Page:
Alliance & Leicester is reporting a significant uplift in online credit applications and sales through its redesigned retail banking Web site, according to figures released with the bank's 2001 financial results.
Sales of personal loans through the Web site were 71% higher in January 2002 than in January 2001, says A&L.
The bank says it is also seeing promising results from its new online application service for mortgage intermediaries, and its motoring Web site, both launched in 2001.
A&L's electronic mortgage application system, Isis, enables mortgage intermediaries to receive fully credit scored decisions online in 60 seconds. The system pre-populates relevant information so that intermediaries do not have to re-key details. It also allows mortgage intermediaries to track the progress of their customers’ applications on-line.
Since its launch in July 2001, the service has clocked up 5000 registrations from intermediaries. By the end of 2001 around 20% of intermediary applications were being received through this channel, and this grew further still in January 2002.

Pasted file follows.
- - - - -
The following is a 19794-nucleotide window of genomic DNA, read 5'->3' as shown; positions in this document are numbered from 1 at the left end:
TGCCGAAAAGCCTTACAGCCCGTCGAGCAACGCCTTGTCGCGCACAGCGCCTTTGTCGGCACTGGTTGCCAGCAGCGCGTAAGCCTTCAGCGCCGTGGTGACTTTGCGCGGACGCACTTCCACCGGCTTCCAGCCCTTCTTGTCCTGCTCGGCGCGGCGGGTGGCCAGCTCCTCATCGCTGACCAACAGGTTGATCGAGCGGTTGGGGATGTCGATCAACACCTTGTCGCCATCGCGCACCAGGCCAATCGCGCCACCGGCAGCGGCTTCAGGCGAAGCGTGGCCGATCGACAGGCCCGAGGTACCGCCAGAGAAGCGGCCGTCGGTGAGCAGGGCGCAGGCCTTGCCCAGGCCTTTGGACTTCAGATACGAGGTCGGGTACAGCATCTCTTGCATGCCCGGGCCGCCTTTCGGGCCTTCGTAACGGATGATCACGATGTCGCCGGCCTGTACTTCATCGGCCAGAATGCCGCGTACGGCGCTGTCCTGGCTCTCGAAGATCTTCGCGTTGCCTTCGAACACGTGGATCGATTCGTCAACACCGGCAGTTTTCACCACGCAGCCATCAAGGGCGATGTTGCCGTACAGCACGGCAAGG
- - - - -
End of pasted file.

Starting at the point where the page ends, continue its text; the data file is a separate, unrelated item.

In October A&L launched 'smartermotoring.com,' a Web site providing a one-stop shop for consumers interested in buying or selling cars. Customers can buy or sell a car online, get price quotes from dealers, and arrange the necessary finance. No figures are available for sales through this channel.
The bank says further technological changes within its mortgage and loan operations and to its online banking service will be implemented this year. A&L says it is on schedule to introduce a new mortgage platform from Unisys by the end of the year. The bank is also working on the implementation of a middleware component to link different product systems to a common customer interface, with the aim of improving online services for current and savings account customers. Also in the pipeline is a virtual contact centre integrating telephone and Internet channels to improve customer service and reduce costs, says A&L.
Alliance & Leicester is blaming heavy investment in its business for an 11% fall in 2001 profits, to £396 million. The bank, which demutualised from a building society in 1997, loses its five-year protection from takeover in April, and would likely welcome a friendly approach as it lacks scale to compete in the UK markets on its own.